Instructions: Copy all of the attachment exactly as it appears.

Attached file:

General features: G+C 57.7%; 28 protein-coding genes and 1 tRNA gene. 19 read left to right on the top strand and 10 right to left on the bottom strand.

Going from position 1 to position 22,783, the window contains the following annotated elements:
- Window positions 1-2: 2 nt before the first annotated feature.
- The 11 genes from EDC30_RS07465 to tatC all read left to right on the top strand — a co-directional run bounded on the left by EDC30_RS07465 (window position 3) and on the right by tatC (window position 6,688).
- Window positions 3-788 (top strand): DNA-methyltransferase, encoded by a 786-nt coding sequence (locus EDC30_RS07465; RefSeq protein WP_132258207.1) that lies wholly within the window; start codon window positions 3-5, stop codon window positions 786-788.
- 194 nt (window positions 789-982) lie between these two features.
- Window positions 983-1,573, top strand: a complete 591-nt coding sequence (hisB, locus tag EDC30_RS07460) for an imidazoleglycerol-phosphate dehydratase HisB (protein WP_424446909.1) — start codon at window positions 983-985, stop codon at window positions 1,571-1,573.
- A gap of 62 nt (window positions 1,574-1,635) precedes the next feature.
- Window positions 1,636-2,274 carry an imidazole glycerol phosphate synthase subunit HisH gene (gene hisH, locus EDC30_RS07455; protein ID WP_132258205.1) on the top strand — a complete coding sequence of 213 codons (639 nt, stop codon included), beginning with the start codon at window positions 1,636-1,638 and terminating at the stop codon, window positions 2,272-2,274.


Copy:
General features: G+C 57.7%; 28 protein-coding genes and 1 tRNA gene. 19 read left to right on the top strand and 10 right to left on the bottom strand.

Going from position 1 to position 22,783, the window contains the following annotated elements:
- Window positions 1-2: 2 nt before the first annotated feature.
- The 11 genes from EDC30_RS07465 to tatC all read left to right on the top strand — a co-directional run bounded on the left by EDC30_RS07465 (window position 3) and on the right by tatC (window position 6,688).
- Window positions 3-788 (top strand): DNA-methyltransferase, encoded by a 786-nt coding sequence (locus EDC30_RS07465; RefSeq protein WP_132258207.1) that lies wholly within the window; start codon window positions 3-5, stop codon window positions 786-788.
- 194 nt (window positions 789-982) lie between these two features.
- Window positions 983-1,573, top strand: a complete 591-nt coding sequence (hisB, locus tag EDC30_RS07460) for an imidazoleglycerol-phosphate dehydratase HisB (protein WP_424446909.1) — start codon at window positions 983-985, stop codon at window positions 1,571-1,573.
- A gap of 62 nt (window positions 1,574-1,635) precedes the next feature.
- Window positions 1,636-2,274 carry an imidazole glycerol phosphate synthase subunit HisH gene (gene hisH, locus EDC30_RS07455; protein ID WP_132258205.1) on the top strand — a complete coding sequence of 213 codons (639 nt, stop codon included), beginning with the start codon at window positions 1,636-1,638 and terminating at the stop codon, window positions 2,272-2,274.